I came across some interesting links in my meanderings on the 'net recently...
One of which talks about the endless treadmill one seems to be on in MMOs - the good and bad of it, I suppose.
Here's the link:
Personally, I find that in WoW if you want powerful items/armour/enchants to said items/armour you need to "farm" or engage in a gathering behaviour repeatedly in a tightly-defined geographic location and repeat doing so until you have the raw materials you need.
Um. Yeah. Great way to keep someone in-game and busy, I suppose but I don't ever recall hearing amazing tales of how the Brave Knight stayed in the Forest of Evil, killing hundreds upon hundreds of evil critters just to collect their spleens or what-have-you (which have a drop rate in the low 1-6% region) and then take his prizes to the local enchanter to have his Sword of Cleaving blessed with a bonus.
Nor do the epic fantasy stories I remember have such a plot device that boils down to "And so, our band of adventurers spent the next 10 days in the Valley of Being Uncomfortably Warm, fighting Fire Elementals until they gathered enough of the life essences from these evil creatures to craft their Enchanted Armour Of Not Dying As Quickly As The Others."
Gathering components for a potion, enchant or armour can be so insanely annoying (not to mention time-consuming) that people end up going to the in-game Auction House (or AH) to just out and out buy what they need. This creates an-in game economy of supply and demand that many have put to good use, gathering the items and selling them on the AH to those who want then and don't have the time/inclination/ability to suspend boredom to do so.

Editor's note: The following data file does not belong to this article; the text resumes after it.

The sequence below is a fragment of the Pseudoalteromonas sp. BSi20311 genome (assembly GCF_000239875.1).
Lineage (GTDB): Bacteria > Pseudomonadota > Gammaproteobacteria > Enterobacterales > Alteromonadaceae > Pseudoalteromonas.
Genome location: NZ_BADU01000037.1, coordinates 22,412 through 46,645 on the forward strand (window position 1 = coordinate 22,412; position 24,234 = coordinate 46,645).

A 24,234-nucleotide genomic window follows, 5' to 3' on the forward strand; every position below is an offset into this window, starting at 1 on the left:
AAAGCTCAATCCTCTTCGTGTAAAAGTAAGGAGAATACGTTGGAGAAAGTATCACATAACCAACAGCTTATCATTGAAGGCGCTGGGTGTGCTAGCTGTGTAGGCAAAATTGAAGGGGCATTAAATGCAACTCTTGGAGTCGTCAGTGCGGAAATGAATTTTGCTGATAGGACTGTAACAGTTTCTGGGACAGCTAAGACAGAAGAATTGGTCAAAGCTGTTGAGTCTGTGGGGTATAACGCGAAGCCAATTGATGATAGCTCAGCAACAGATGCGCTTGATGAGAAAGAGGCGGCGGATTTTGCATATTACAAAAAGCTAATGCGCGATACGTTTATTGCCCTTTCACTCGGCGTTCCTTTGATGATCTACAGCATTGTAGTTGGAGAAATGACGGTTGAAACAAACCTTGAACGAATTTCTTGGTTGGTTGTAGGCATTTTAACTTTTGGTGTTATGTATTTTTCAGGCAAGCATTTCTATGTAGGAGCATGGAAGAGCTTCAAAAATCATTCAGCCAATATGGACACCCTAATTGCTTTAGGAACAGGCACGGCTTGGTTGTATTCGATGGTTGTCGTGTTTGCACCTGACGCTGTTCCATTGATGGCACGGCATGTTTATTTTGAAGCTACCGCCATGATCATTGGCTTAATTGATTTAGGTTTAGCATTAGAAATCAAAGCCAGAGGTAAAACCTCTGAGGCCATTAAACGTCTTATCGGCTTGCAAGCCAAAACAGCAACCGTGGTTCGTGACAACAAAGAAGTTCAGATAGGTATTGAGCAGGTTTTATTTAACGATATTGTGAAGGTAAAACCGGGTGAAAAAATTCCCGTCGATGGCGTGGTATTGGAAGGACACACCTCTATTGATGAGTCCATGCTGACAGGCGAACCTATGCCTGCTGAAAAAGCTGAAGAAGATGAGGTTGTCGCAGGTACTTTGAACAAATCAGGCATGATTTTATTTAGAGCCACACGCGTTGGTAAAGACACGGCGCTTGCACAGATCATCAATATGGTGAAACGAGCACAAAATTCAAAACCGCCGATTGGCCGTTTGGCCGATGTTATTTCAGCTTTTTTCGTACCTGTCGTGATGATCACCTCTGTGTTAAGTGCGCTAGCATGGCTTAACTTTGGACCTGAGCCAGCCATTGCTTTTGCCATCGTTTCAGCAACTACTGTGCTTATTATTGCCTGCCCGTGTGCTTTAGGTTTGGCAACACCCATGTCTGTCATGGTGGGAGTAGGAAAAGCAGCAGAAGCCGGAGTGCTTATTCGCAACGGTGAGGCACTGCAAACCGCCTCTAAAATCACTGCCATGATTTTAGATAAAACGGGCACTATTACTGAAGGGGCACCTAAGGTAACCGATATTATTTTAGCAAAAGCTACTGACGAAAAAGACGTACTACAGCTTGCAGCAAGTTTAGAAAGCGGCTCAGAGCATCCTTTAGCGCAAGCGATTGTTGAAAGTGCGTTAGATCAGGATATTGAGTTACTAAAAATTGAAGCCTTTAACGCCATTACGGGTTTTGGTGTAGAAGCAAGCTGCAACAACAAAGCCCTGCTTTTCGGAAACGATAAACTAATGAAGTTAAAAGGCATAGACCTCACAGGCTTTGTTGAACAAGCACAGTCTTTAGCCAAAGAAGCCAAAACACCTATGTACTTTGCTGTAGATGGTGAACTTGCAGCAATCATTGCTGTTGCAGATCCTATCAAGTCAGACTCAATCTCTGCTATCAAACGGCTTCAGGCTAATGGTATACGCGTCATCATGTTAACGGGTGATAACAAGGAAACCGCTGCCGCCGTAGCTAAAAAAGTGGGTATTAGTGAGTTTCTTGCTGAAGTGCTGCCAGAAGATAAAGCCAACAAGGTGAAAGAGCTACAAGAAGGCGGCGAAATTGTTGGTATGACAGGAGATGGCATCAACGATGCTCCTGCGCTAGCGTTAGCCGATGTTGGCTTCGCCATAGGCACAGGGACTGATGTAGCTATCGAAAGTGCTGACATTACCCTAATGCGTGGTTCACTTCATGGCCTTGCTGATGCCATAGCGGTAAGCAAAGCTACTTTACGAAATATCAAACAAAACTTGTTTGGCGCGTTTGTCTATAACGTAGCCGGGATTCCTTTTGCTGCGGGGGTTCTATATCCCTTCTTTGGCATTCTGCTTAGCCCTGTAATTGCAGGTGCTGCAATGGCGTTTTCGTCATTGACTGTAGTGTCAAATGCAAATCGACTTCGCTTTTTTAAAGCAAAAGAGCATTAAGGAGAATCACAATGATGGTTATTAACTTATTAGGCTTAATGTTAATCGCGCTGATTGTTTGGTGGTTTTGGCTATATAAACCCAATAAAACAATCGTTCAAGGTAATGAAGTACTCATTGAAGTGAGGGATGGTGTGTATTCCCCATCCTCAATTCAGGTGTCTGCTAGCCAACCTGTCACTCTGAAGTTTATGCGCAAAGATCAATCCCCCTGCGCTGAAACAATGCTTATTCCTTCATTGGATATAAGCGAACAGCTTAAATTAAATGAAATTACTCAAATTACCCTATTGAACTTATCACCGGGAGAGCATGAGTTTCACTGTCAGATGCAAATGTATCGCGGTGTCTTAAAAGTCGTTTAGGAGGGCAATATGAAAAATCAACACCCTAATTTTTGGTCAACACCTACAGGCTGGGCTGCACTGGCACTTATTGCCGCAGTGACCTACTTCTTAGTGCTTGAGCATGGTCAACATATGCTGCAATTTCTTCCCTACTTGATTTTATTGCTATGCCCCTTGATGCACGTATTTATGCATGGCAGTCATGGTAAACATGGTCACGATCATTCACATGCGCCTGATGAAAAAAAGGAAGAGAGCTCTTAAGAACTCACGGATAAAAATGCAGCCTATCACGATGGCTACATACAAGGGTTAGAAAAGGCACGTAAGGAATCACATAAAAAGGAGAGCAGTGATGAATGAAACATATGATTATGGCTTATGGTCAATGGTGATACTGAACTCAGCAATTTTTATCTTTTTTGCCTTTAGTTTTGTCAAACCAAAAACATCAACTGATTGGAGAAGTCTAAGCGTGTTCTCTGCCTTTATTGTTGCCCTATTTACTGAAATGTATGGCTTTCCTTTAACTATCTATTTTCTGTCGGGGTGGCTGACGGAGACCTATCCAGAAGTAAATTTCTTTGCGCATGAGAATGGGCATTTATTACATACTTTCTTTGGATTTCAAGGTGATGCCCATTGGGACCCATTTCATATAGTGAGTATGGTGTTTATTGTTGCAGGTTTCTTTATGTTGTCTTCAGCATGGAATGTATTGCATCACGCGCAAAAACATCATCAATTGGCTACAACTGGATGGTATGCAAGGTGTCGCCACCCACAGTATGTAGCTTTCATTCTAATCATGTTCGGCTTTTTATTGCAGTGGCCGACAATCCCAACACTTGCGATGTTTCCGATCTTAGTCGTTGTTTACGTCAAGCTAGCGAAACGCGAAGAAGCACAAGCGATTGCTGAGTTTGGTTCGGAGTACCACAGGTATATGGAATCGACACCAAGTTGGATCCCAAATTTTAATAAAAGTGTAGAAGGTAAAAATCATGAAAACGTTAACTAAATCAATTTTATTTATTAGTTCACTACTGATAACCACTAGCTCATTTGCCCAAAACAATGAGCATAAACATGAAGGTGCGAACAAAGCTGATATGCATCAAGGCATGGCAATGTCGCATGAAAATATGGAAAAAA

Of course, that requires the in-game coin of the realm. And in WoW, it's gold. Gold that you earn killing things and/or selling things. Of course, where there's money, there's always a way to get more. Which leads to this next link I found. Now I know if you've played an MMORPG you've been spammed at one point or another by companies selling gold. And many people have strong opinions about that. Here's the link:
S and I talked a bit more and even managed to play together last night for hours. We had a great time and I really enjoyed gaming. It was one of those things that happens infrequently and I am hopeful that it happens a lot more often.
I found a link that talked about the gaming habits of MMO players and the comments left by readers were illuminating. Here's the link: http://www.dailytech.com/Nick+Yee+Uncovering+the+Truth+Behind+Video+Gamer+Habits/article6278.htm
I never did put that much thought into the seemingly impossible act of getting everyone in a guild to do exactly what they're supposed to do when you tell them to and be able to work together to complete a common objective, like going through a raid or instance. In fact, playing with her last night I asked for her help in finishing a quest - it took us a few tries but I could see how you'd have to have lots of hours of gaming experience in a group to make things go smoothly. As some of you might have noticed me point out in an earlier post, I've spend a majority of my time playing solo.
Oddly enough with a Level 70 character, that means I've put at least (in my case) a month of real-time into leveling - that's total hours logged in and playing. That's a lot of hours for me.
If you're in WoW and really want to know how much of your life went into your character, type "/played" and be prepare to feel surprised/guilty/relieved, depending on what the result is.
I know, there are people who fly through what I did in a matter of days, or perhaps a week or two at most, but I took my time.
The comments on that last link make me think more and more about the vast difference in experiences people have online - and what that means to people in relationships.
I'll have to reflect on this a bit more. Puts the part S's life that is tied into her guild and the dizzying amount of daily effort she pours into it in a slightly different light.